Thank you for being one of our most loyal readers. Please consider supporting community journalism by subscribing.
Workers, labor and faith leaders and family members gathered Friday morning on the grounds of the Old State Capitol in Raleigh for an annual interfaith Workers’ Memorial Day service to ring a bell 183 times in remembrance of the 183 people in North Carolina known to have died on the job in 2017, including a Middlesex community leader, and to call on the N.C. Department of Labor to do more to prevent workplace fatalities.
The North Carolina State AFL-CIO, the largest association of unions of working people in North Carolina, which promotes “working together for good jobs, safe workplaces, workers’ rights, consumer protections, and quality public services on behalf of all working people,” organized the Workers’ Memorial Day service. In addition to the bell-ringing, the event included a memorial procession from the historic capitol to the N.C. Department of Labor building, where an interfaith delegation hand-delivered 183 flowers on the doorstep.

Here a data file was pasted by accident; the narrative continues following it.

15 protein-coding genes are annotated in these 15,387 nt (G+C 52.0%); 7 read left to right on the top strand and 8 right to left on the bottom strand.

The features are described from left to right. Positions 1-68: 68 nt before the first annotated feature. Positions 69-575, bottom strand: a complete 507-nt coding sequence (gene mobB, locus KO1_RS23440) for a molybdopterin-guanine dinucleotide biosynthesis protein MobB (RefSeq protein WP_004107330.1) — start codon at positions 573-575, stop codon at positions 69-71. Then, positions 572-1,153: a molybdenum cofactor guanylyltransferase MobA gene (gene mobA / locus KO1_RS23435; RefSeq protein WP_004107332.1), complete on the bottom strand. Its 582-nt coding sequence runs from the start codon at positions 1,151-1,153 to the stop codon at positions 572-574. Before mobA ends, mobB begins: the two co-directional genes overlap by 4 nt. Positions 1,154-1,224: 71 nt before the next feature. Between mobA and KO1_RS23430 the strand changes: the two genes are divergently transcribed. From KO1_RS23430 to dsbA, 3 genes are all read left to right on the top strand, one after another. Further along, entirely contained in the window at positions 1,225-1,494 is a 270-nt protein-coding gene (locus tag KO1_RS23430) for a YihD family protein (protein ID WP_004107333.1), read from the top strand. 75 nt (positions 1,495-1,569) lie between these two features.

A few dozen or more community members, many dressed in black, participated in the memorial, some holding boards displaying the known names of the dead. Others held photos or posters bearing the names of workplace fatality victims.
One of those names was Dale Bachmann, a former Middlesex town commissioner and mayoral candidate who was killed in November 2017 in an explosion at Pencco, a chemical manufacturer, where he worked as a plant manager. Residents described Bachmann as kind and jovial.
In a Wilson Times report at the time of his death, Cindy Nguyen, who frequently saw Bachmann while working in family’s businesses, Tran’s Mini Mart and Rosa’s Kitchen, said, “He was always happy, very honest and he never spoke bad about nobody. Even when you could see he was frustrated and his face would turn red, he’d hang up the phone and walk in like nothing happened. He was really good like that.”
Workers’ Memorial Day is an international day of remembrance for all those who have died while working for a better life, the AFL-CIO said in a press release. The 2017 count, the most recent year on record, cited nine more fatalities than in 2016.
The organization called on state Labor Commissioner Cherie Berry to do more to protect the lives and health of working people on the job, “including hiring more inspectors and showing respect to workplace fatality victims and their surviving loved ones.”
Berry, a five-term labor commissioner best known for her photo and signature appearing statewide on elevator inspection certificates, had previously announced she will not seek re-election in 2020.